Hypertension is the number-one CVD risk factor.2 Elimination of hypertension can decrease mortality among males by 30%.2 The prevalence of hypertension in males decreased from 33% in 1980 to 29% in 2008.2 In patients with diabetes mellitus, the leading cause of morbidity and mortality is CVD.5 Diabetes is considered to be an independent CVD risk factor.2 Diabetes prevalence has been on the rise in men, with the latest report indicating a 119% increase between 1990 and 2016.2 While the relative risk of CVD related to metabolic syndrome is higher in females, it is still present in males.2 It is estimated that approximately 24% of the male population lives with metabolic syndrome.2 Chronic kidney disease (CKD) is another CVD risk factor.2 In patients aged 66 years or older, CVD was present in almost two-thirds of patients with CKD.2 Patients with CKD are more likely to die from CVD than to progress to end-stage renal disease.2 Another significant CVD risk factor is dyslipidemia, predominately associated with low-density lipoprotein cholesterol (LDL-C).2,6 Thirty percent of males aged 20 years and older have an LDL-C of 130 mg/dL or greater.2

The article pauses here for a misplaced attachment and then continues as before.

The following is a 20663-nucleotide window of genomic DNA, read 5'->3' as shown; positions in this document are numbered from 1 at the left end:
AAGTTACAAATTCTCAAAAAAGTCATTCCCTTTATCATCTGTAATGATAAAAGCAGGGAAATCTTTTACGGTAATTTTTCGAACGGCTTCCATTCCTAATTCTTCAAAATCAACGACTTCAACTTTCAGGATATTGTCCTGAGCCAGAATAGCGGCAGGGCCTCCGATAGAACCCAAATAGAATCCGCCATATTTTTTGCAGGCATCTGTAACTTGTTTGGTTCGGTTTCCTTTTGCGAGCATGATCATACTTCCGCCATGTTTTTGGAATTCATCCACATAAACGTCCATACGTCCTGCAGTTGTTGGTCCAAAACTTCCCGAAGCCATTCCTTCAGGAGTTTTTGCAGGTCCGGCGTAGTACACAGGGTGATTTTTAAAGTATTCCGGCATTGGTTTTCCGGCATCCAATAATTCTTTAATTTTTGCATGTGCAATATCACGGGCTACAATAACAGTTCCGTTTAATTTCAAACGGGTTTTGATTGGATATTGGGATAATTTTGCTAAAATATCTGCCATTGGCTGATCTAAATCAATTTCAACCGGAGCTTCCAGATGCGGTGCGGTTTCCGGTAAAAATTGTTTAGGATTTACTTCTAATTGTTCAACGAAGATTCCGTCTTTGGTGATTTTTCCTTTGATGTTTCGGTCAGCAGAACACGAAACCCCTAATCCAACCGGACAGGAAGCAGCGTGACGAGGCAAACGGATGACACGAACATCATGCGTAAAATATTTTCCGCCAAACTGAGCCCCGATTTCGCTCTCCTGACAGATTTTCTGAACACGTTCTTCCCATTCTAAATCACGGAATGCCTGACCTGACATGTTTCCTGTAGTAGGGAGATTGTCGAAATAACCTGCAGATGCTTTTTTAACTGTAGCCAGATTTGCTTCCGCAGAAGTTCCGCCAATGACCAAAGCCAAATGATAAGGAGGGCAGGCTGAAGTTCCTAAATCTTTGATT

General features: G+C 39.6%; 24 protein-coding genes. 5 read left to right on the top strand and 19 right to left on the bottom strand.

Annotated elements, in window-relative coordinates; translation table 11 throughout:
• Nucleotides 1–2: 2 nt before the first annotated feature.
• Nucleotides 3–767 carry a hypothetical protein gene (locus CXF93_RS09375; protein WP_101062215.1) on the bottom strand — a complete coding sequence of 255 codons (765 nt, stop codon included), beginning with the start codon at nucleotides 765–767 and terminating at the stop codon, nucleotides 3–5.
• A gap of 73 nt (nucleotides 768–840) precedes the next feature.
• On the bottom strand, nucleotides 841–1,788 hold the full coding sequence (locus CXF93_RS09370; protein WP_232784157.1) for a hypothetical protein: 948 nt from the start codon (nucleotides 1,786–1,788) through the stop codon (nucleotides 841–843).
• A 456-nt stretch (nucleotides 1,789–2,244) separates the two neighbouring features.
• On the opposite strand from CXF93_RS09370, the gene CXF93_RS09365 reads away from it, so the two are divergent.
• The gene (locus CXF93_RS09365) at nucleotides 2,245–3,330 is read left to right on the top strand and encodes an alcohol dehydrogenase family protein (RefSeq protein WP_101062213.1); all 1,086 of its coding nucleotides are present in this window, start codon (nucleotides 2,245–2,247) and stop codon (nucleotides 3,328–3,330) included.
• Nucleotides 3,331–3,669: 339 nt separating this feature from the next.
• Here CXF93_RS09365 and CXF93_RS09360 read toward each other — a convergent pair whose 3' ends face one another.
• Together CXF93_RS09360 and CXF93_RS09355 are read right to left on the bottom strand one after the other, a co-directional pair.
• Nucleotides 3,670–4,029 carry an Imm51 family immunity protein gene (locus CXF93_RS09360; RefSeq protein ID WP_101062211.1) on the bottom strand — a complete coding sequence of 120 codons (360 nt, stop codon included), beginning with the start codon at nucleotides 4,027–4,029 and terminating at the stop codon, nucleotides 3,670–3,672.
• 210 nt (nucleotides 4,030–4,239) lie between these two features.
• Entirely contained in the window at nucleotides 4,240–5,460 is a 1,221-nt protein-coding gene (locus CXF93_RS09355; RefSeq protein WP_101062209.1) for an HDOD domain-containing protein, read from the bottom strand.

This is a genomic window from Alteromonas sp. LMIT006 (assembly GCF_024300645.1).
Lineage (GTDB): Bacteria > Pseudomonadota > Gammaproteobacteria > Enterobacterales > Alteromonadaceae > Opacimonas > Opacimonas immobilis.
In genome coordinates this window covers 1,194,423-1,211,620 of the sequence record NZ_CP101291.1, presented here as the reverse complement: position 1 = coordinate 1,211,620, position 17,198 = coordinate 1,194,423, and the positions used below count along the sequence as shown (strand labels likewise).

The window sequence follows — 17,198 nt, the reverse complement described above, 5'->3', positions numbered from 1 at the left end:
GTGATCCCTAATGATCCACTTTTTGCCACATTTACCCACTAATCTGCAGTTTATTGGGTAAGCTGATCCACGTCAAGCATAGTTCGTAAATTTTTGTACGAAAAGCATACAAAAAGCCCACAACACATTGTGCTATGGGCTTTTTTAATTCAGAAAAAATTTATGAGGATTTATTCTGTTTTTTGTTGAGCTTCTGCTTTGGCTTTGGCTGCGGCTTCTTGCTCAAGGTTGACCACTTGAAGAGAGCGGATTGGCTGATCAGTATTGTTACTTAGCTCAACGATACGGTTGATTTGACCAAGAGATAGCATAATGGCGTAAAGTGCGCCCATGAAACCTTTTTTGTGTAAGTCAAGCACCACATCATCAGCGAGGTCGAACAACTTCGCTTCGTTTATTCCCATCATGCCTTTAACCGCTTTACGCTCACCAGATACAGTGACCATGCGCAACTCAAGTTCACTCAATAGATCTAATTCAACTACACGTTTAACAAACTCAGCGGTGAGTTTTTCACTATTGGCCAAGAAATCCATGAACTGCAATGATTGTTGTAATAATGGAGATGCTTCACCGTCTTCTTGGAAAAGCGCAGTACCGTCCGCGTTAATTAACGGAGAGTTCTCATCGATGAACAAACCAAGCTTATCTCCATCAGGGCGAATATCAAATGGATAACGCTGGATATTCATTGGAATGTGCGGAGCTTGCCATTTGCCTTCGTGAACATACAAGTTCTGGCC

The goal of primary prevention is to decrease cardiovascular (CV) risk in patients who have not already had a CV event. The majority of data for primary prevention surrounds the use of aspirin and statins. Data on primary prevention are ever-changing, and keeping up-to-date with the current recommendations is paramount.

ASPIRIN FOR PRIMARY PREVENTION